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The Journal of Ayn Rand Studies Vol. 10, No. 2

instrument. “One must learn from war: . . . one must learn to sacrifice many and to take one’s cause seriously enough not to spare men” (WP, 982).

Nietzsche also praises war’s psychological benefits in developing a better kind of man. “I welcome all signs that a more virile, warlike age is about to begin, which will restore honor to courage above all. For this age shall prepare the way for one yet higher, and it shall gather the strength that this higher age will require one day—the age that will carry heroism into the search for knowledge and that will wage wars for the sake of ideas and their consequences” (GS, 283). The horrific religious wars of the Reformation and Counter-Reforma- tion were, for Nietzsche, a major achievement for men: “Religious war has signified the greatest progress of the masses hitherto; for it proves that the mass has begun to treat concepts with respect” (GS, 144). War thus has been a symptom and means of the elevation of mankind, and, Nietzsche argues, it is absolutely necessary for that end:

War essential.—It is vain rhapsodizing and sentimentality to continue to expect much (even more, to expect a very great deal) from mankind, once it has learned not to wage war. For the time being, we know of no other means to imbue exhausted peoples, as strongly and surely as every great war does, with that raw energy of the battleground, that deep impersonal hatred, that murderous coldbloodedness with a good conscience, that communal, organized ardor in destroy- ing the enemy, that proud indifference to great losses, to one’s own existence and to that of one’s friends. That muted, earthquakelike convulsion of the soul. (HA, 477)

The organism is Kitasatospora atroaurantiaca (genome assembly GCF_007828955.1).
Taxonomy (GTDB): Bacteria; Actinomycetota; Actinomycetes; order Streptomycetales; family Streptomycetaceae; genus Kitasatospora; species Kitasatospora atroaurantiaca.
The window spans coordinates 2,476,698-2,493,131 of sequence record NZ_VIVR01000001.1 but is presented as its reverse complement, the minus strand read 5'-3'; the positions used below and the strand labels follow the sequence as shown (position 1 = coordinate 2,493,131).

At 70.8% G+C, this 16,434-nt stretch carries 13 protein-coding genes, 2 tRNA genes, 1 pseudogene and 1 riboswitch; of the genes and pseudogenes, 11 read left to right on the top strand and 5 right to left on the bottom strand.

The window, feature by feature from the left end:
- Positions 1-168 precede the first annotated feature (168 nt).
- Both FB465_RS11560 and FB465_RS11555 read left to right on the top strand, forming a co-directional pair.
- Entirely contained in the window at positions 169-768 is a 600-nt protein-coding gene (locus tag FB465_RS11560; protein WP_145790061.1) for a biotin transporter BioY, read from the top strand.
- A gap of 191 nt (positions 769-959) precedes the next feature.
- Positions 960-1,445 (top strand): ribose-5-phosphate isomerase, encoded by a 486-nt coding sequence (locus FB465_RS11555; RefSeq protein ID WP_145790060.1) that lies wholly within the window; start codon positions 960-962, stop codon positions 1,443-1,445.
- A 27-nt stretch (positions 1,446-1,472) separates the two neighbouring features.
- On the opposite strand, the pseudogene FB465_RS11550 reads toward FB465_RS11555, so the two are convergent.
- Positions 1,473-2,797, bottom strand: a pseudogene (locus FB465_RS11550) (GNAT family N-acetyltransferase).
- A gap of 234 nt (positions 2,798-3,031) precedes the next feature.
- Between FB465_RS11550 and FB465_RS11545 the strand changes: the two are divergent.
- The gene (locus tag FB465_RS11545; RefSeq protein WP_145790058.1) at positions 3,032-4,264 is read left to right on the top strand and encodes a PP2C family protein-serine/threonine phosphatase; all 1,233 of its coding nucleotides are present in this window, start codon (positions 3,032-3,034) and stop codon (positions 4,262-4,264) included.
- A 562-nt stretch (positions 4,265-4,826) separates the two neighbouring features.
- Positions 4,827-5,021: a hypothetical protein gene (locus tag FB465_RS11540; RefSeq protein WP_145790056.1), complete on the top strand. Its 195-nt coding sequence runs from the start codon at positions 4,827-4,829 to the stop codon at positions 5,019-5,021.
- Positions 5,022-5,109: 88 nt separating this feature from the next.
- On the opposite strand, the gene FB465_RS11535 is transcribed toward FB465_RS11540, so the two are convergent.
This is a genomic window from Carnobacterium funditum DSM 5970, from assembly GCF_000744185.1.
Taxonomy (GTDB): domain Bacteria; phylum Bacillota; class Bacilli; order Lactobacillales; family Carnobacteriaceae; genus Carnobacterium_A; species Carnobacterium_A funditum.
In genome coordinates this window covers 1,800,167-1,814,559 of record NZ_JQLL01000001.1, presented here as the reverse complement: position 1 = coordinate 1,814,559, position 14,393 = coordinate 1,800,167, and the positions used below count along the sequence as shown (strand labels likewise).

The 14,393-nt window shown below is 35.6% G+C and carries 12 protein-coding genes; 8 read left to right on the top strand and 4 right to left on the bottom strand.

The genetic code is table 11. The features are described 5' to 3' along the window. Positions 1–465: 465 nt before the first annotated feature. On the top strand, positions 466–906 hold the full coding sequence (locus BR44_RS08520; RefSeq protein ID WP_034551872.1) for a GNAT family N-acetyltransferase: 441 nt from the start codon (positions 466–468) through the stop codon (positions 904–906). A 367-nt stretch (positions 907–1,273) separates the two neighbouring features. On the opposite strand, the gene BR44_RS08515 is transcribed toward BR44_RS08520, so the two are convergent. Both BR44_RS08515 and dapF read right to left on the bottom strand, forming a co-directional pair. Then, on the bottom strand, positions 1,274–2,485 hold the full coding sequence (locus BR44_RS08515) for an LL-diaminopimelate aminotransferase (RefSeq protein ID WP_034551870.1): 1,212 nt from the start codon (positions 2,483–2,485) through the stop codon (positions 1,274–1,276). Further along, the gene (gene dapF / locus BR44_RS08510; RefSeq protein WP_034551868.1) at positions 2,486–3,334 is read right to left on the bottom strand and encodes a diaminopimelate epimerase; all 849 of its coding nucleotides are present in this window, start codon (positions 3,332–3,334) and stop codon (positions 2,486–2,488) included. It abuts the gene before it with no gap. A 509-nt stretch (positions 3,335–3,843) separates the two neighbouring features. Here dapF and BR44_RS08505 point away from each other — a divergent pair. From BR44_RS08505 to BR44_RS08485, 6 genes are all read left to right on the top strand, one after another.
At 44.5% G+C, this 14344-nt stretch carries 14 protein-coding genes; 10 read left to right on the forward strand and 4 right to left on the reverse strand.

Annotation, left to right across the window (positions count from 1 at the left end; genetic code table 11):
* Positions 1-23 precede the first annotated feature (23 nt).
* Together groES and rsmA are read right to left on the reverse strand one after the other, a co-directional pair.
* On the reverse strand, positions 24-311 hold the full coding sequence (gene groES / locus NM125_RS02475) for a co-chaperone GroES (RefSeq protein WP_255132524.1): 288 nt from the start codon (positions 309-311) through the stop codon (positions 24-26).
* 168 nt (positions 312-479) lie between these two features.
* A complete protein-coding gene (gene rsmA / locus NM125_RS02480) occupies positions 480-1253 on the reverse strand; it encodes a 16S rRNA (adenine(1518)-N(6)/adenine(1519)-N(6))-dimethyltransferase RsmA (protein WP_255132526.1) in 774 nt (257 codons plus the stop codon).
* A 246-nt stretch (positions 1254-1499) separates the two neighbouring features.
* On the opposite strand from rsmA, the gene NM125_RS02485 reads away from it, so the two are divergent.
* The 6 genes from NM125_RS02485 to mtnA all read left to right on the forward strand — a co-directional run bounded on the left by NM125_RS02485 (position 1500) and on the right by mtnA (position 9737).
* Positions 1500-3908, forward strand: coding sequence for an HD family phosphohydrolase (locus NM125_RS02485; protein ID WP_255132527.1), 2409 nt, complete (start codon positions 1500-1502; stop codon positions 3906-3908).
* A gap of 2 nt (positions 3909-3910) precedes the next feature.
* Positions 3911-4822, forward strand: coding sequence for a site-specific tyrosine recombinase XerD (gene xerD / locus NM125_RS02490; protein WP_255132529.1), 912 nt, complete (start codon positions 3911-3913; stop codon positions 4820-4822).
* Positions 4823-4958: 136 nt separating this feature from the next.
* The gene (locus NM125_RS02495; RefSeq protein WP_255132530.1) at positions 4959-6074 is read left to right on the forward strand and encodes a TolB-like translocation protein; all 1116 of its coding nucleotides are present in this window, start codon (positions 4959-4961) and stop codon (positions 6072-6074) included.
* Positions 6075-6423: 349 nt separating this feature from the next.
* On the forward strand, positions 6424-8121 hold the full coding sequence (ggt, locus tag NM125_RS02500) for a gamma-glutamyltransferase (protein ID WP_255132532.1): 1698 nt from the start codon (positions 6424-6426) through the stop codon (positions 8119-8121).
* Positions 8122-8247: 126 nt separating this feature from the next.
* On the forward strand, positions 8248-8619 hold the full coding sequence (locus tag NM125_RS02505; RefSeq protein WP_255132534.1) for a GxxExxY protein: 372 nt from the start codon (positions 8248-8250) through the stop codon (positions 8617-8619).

Consequently, Nietzsche has nothing but scorn for the trade-and-

peace liberals of his day: “Our liberal representatives, known, lack the time for reflecting on the nature of man: would know that they work in vain when they work for decrease of the military burden’” (WS, 284).

as is well else they a ‘gradual

Conclusion My hope is that this essay will contribute to putting to rest the traditional, widespread, and careless identifications of Nietzsche’s and

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